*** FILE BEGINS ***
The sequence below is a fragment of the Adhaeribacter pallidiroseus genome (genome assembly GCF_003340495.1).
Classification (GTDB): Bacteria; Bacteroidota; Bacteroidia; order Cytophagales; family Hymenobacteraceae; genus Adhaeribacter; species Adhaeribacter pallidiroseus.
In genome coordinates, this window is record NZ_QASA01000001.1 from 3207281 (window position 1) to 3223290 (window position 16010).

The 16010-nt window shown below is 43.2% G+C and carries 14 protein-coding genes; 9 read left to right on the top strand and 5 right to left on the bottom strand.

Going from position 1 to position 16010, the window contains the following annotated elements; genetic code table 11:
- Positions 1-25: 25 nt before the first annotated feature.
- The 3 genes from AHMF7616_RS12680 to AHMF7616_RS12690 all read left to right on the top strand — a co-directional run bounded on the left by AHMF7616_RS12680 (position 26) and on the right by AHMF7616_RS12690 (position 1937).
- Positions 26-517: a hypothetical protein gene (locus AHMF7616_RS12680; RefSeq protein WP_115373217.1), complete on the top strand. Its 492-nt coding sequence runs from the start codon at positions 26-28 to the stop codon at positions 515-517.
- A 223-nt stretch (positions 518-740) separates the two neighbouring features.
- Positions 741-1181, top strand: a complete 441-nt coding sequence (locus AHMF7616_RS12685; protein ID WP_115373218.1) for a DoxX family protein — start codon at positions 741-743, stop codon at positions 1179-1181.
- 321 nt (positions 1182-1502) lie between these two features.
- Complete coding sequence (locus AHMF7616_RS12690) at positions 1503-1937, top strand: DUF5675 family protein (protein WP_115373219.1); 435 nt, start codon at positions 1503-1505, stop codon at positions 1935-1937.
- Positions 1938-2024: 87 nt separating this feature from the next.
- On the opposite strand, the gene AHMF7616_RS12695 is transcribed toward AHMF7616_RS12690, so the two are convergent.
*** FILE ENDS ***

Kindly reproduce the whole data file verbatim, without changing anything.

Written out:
The sequence below is a fragment of the Adhaeribacter pallidiroseus genome (genome assembly GCF_003340495.1).
Classification (GTDB): Bacteria; Bacteroidota; Bacteroidia; order Cytophagales; family Hymenobacteraceae; genus Adhaeribacter; species Adhaeribacter pallidiroseus.
In genome coordinates, this window is record NZ_QASA01000001.1 from 3207281 (window position 1) to 3223290 (window position 16010).

The 16010-nt window shown below is 43.2% G+C and carries 14 protein-coding genes; 9 read left to right on the top strand and 5 right to left on the bottom strand.

Going from position 1 to position 16010, the window contains the following annotated elements; genetic code table 11:
- Positions 1-25: 25 nt before the first annotated feature.
- The 3 genes from AHMF7616_RS12680 to AHMF7616_RS12690 all read left to right on the top strand — a co-directional run bounded on the left by AHMF7616_RS12680 (position 26) and on the right by AHMF7616_RS12690 (position 1937).
- Positions 26-517: a hypothetical protein gene (locus AHMF7616_RS12680; RefSeq protein WP_115373217.1), complete on the top strand. Its 492-nt coding sequence runs from the start codon at positions 26-28 to the stop codon at positions 515-517.
- A 223-nt stretch (positions 518-740) separates the two neighbouring features.
- Positions 741-1181, top strand: a complete 441-nt coding sequence (locus AHMF7616_RS12685; protein ID WP_115373218.1) for a DoxX family protein — start codon at positions 741-743, stop codon at positions 1179-1181.
- 321 nt (positions 1182-1502) lie between these two features.
- Complete coding sequence (locus AHMF7616_RS12690) at positions 1503-1937, top strand: DUF5675 family protein (protein WP_115373219.1); 435 nt, start codon at positions 1503-1505, stop codon at positions 1935-1937.
- Positions 1938-2024: 87 nt separating this feature from the next.
- On the opposite strand, the gene AHMF7616_RS12695 is transcribed toward AHMF7616_RS12690, so the two are convergent.